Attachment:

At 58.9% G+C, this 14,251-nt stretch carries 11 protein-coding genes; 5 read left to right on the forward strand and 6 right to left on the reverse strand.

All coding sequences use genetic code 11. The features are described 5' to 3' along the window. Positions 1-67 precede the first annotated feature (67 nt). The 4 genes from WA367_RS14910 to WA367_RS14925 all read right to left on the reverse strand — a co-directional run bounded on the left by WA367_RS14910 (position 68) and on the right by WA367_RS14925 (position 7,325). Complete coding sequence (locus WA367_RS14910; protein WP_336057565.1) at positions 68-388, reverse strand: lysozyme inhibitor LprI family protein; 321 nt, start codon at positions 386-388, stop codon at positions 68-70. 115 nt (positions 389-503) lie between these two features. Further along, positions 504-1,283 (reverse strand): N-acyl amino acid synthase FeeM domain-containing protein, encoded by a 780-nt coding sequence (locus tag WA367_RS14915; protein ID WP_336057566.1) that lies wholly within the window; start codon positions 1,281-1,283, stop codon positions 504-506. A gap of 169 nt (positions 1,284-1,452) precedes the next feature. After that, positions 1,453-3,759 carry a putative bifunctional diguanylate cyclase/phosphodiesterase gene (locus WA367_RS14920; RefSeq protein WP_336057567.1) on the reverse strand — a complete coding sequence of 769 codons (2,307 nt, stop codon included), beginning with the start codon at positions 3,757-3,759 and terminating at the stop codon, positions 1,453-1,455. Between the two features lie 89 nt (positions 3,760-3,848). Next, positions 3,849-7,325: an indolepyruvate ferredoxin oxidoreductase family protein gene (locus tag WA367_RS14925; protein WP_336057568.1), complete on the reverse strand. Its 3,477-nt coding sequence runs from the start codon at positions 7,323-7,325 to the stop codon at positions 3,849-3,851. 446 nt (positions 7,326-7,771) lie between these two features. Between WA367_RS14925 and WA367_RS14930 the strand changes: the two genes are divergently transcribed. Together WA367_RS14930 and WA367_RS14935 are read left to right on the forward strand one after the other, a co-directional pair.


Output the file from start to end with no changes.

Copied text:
At 58.9% G+C, this 14,251-nt stretch carries 11 protein-coding genes; 5 read left to right on the forward strand and 6 right to left on the reverse strand.

All coding sequences use genetic code 11. The features are described 5' to 3' along the window. Positions 1-67 precede the first annotated feature (67 nt). The 4 genes from WA367_RS14910 to WA367_RS14925 all read right to left on the reverse strand — a co-directional run bounded on the left by WA367_RS14910 (position 68) and on the right by WA367_RS14925 (position 7,325). Complete coding sequence (locus WA367_RS14910; protein WP_336057565.1) at positions 68-388, reverse strand: lysozyme inhibitor LprI family protein; 321 nt, start codon at positions 386-388, stop codon at positions 68-70. 115 nt (positions 389-503) lie between these two features. Further along, positions 504-1,283 (reverse strand): N-acyl amino acid synthase FeeM domain-containing protein, encoded by a 780-nt coding sequence (locus tag WA367_RS14915; protein ID WP_336057566.1) that lies wholly within the window; start codon positions 1,281-1,283, stop codon positions 504-506. A gap of 169 nt (positions 1,284-1,452) precedes the next feature. After that, positions 1,453-3,759 carry a putative bifunctional diguanylate cyclase/phosphodiesterase gene (locus WA367_RS14920; RefSeq protein WP_336057567.1) on the reverse strand — a complete coding sequence of 769 codons (2,307 nt, stop codon included), beginning with the start codon at positions 3,757-3,759 and terminating at the stop codon, positions 1,453-1,455. Between the two features lie 89 nt (positions 3,760-3,848). Next, positions 3,849-7,325: an indolepyruvate ferredoxin oxidoreductase family protein gene (locus tag WA367_RS14925; protein WP_336057568.1), complete on the reverse strand. Its 3,477-nt coding sequence runs from the start codon at positions 7,323-7,325 to the stop codon at positions 3,849-3,851. 446 nt (positions 7,326-7,771) lie between these two features. Between WA367_RS14925 and WA367_RS14930 the strand changes: the two genes are divergently transcribed. Together WA367_RS14930 and WA367_RS14935 are read left to right on the forward strand one after the other, a co-directional pair.